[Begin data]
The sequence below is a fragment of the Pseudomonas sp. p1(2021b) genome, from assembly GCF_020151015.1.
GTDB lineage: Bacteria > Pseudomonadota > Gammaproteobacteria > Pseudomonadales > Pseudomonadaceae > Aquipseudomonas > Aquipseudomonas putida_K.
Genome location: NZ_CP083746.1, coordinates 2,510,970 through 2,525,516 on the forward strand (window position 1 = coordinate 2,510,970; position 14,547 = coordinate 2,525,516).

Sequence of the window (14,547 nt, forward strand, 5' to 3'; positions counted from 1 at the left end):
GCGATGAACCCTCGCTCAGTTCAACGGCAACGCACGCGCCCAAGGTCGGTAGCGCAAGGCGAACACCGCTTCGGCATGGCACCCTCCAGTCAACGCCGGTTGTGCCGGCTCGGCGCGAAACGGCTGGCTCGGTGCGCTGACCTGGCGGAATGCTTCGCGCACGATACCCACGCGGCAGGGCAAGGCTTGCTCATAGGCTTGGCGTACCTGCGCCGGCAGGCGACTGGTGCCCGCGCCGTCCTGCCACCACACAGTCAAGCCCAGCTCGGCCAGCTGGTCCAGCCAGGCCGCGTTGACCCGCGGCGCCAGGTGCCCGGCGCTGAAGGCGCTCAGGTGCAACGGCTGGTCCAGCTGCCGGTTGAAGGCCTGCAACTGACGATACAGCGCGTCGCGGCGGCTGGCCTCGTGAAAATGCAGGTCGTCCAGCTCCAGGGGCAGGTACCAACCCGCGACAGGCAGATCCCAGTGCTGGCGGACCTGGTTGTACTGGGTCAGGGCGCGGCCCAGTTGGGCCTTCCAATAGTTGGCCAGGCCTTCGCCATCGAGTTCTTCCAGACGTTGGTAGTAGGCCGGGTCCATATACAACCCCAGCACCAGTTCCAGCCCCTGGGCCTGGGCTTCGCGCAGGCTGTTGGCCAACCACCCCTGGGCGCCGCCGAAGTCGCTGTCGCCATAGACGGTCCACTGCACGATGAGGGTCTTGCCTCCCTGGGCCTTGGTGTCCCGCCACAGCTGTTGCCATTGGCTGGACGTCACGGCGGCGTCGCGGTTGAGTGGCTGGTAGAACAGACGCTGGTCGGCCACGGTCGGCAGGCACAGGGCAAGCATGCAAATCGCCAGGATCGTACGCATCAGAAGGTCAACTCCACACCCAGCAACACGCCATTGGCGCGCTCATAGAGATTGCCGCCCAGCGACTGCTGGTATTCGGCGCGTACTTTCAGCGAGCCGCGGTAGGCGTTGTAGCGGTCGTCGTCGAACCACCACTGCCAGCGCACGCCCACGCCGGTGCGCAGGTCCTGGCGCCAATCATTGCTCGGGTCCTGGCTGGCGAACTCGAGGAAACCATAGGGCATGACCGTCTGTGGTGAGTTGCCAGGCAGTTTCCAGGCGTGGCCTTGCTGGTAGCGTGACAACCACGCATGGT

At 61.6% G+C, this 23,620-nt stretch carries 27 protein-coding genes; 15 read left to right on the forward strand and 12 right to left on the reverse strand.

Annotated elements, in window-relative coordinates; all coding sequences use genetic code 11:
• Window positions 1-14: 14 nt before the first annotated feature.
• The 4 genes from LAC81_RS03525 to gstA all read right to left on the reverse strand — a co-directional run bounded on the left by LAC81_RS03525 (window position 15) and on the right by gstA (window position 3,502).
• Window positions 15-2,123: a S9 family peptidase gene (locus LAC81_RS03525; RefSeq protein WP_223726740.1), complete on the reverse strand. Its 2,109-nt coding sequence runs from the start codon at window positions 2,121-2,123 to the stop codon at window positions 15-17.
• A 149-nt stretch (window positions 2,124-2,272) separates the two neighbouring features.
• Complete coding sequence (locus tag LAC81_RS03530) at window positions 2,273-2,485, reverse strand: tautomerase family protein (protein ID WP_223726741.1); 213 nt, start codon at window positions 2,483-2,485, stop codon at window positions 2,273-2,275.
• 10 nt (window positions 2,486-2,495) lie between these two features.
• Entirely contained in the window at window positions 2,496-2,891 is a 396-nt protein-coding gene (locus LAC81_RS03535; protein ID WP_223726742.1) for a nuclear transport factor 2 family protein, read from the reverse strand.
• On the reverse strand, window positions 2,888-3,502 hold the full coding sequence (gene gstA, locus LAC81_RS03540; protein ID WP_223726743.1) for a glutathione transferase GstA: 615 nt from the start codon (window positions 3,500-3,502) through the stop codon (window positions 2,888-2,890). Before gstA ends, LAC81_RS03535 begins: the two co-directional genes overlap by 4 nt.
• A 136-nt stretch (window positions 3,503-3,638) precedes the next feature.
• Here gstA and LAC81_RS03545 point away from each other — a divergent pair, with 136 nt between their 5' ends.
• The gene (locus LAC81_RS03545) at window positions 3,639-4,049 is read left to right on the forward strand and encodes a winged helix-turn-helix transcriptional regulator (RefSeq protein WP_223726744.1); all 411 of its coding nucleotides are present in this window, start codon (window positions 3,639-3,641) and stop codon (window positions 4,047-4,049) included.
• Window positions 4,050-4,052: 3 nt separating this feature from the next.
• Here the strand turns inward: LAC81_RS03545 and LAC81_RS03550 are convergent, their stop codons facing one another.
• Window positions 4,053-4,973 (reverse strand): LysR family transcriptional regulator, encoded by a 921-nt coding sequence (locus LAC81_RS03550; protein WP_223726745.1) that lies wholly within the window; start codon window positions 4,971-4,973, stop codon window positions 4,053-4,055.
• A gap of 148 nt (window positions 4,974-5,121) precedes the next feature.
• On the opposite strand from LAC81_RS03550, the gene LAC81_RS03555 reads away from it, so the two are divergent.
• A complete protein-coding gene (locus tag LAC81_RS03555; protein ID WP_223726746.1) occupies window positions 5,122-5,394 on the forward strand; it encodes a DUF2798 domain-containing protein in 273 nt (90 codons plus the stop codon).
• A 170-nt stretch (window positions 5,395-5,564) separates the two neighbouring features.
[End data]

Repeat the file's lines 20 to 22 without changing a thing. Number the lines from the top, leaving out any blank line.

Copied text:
• Here the strand turns inward: LAC81_RS03545 and LAC81_RS03550 are convergent, their stop codons facing one another.
• Window positions 4,053-4,973 (reverse strand): LysR family transcriptional regulator, encoded by a 921-nt coding sequence (locus LAC81_RS03550; protein WP_223726745.1) that lies wholly within the window; start codon window positions 4,971-4,973, stop codon window positions 4,053-4,055.
• A gap of 148 nt (window positions 4,974-5,121) precedes the next feature.